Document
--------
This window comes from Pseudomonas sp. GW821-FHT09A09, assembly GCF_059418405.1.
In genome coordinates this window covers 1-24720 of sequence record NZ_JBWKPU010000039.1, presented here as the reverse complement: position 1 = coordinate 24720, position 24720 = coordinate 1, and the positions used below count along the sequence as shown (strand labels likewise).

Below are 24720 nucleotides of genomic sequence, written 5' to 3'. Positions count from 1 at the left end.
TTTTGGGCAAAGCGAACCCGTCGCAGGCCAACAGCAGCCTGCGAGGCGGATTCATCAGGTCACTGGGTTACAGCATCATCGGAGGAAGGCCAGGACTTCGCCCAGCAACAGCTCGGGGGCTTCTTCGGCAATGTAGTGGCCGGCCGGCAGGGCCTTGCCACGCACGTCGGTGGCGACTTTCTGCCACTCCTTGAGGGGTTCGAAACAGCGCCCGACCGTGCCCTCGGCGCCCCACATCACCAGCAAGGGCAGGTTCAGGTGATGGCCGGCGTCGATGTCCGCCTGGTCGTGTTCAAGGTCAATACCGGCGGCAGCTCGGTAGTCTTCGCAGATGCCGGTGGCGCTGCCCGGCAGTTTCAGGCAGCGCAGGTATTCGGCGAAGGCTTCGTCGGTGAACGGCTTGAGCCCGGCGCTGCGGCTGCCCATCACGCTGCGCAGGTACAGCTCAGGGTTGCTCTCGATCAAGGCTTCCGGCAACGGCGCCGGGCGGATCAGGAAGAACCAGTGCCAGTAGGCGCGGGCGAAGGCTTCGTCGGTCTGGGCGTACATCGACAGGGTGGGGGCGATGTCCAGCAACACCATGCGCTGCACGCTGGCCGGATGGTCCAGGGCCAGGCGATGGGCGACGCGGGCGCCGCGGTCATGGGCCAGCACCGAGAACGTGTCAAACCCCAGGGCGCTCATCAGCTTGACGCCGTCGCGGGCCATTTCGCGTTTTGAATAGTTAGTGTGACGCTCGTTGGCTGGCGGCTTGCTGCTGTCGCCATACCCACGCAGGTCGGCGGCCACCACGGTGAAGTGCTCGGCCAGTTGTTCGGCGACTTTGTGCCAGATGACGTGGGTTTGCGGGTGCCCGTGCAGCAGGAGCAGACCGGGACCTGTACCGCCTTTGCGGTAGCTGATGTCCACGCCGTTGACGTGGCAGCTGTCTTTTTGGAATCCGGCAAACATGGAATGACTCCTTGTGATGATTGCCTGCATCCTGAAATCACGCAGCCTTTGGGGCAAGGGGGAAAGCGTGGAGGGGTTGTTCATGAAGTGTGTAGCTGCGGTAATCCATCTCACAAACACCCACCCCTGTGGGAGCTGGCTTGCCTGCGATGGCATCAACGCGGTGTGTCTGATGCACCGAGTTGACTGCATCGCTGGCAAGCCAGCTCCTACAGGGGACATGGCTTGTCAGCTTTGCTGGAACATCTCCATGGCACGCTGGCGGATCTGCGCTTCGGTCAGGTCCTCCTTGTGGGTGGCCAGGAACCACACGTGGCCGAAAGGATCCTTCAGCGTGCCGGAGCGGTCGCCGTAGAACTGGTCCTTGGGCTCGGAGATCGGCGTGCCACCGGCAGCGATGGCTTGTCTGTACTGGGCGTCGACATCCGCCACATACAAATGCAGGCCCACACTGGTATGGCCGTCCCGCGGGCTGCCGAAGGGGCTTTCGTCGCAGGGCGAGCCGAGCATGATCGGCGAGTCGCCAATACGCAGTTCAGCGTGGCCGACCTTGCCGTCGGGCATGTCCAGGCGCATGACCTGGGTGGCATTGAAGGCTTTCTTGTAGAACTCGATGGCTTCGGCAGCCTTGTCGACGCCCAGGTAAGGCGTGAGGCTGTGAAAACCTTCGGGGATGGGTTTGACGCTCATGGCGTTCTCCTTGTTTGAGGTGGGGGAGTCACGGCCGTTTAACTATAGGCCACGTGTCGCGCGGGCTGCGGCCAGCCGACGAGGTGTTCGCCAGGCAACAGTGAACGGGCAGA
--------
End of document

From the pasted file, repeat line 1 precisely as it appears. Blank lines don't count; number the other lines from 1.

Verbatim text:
This window comes from Pseudomonas sp. GW821-FHT09A09, assembly GCF_059418405.1.